Goji berry, also known as wolfberry, is small, pink-red in colour, dried and a little like a raisin without the sweetness. Renowned in Asia as a highly nutritious food, they have been used by the Chinese for centuries to help strengthen muscles and bone, enhance liver function and help the eyes. It contains a high concentration of Beta-carotene, vitamins C, A, B1, B2, B6 and E.
Guava is a tropical fruit that ranges in colour from yellow to purple or green. The inner pulp may be sweet or sour, off-white to deep pink with seeds in the central pulp. A cooperative study by the USDA and Thai scientists found that guava has as much antioxidant activity as some well-known super foods like blueberries and broccoli. A single guava fruit contains over four times the amount of vitamin C as an orange and also good levels of the dietary minerals, potassium, magnesium, and essential nutrients.
Mangosteen from Southeast Asia has a deep reddish purplish coloured rind
and edible interior circle of wedged shaped (like tangerines) flesh that is described as sweet and tangy, citrusy with peach flavour and texture. This fruit that is infused with xanthones, powerful compounds under study for potential anti-disease effects.
Passion Fruit is round to oval in shape, yellow or dark purple in colour, with a soft to firm, juicy interior filled with numerous seeds. They are grown in New Zealand and Brazil. A terrific source of lycopene, it also has more cancer-fighting polyhheonols than mango and grapefruit. Fresh passion fruit is known to be high in vitamin A, C, potassium, and dietary fiber.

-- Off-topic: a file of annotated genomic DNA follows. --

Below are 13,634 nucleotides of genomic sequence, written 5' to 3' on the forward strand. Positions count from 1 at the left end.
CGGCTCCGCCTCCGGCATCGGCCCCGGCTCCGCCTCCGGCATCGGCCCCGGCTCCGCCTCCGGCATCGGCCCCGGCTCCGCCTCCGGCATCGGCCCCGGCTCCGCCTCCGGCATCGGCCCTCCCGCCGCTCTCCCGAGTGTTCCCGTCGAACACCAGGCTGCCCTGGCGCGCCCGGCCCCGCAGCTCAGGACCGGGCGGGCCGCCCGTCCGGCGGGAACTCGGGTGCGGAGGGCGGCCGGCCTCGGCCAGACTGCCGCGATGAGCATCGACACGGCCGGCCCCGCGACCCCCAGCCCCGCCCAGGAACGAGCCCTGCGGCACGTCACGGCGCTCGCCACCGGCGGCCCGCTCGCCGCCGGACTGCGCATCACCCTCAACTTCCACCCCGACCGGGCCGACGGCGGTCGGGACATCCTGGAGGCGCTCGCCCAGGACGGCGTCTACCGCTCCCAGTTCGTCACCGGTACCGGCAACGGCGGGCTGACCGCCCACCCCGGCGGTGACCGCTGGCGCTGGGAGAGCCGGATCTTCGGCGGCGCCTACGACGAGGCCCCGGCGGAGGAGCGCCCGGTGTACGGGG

Pomegranate, which means ‘seeded apple’ in Latin, has a thick reddish skin and edible seeds called arils surrounding the pulp, ranging in color from white to deep red. The pomegranate berry contains very high levels of polyphenols compared to other fruits and vegetables, even higher than red wine and green tea. They are also high in potassium, fiber, vitamin C and niacin. A 2006 Loma Linda University research suggests that a daily glass of pomegranate juice could halve the build-up of harmful proteins linked to Alzheimer’s disease.
Quinoa (keen-wah), a whole grain with a delicate nutty flavour, originates in the Andean region of South America. It’s a super-grain because it is a complete protein, containing all nine essential amino acids necessary for human growth and development. It’s the only vegetable source recognized by the UN Food Association as a complete protein.
Tulsi, also known as holy basil, is a green or purple leaf herb from India that’s brewed to make tea with a strong aroma and astringent taste. Tulsi is a powerful adaptogen, which means it helps our bodies adapt to different forms of stressors– environmental, physical, mental and emotional– by either toning down the activity hyper-functioning systems or strengthening the activity of hypo-functioning systems. Tulsi also contains hundreds of beneficial compounds known as phyto-chemicals. Working together, these compounds are said to possess strong antioxidant, antibacterial, antiviral, adaptogenic, and immune-enhancing properties that promote general health. One study showed Tulsi to be an effective treatment for diabetes by reducing blood glucose levels. The same study showed significant reduction in total cholesterol levels with Tulsi.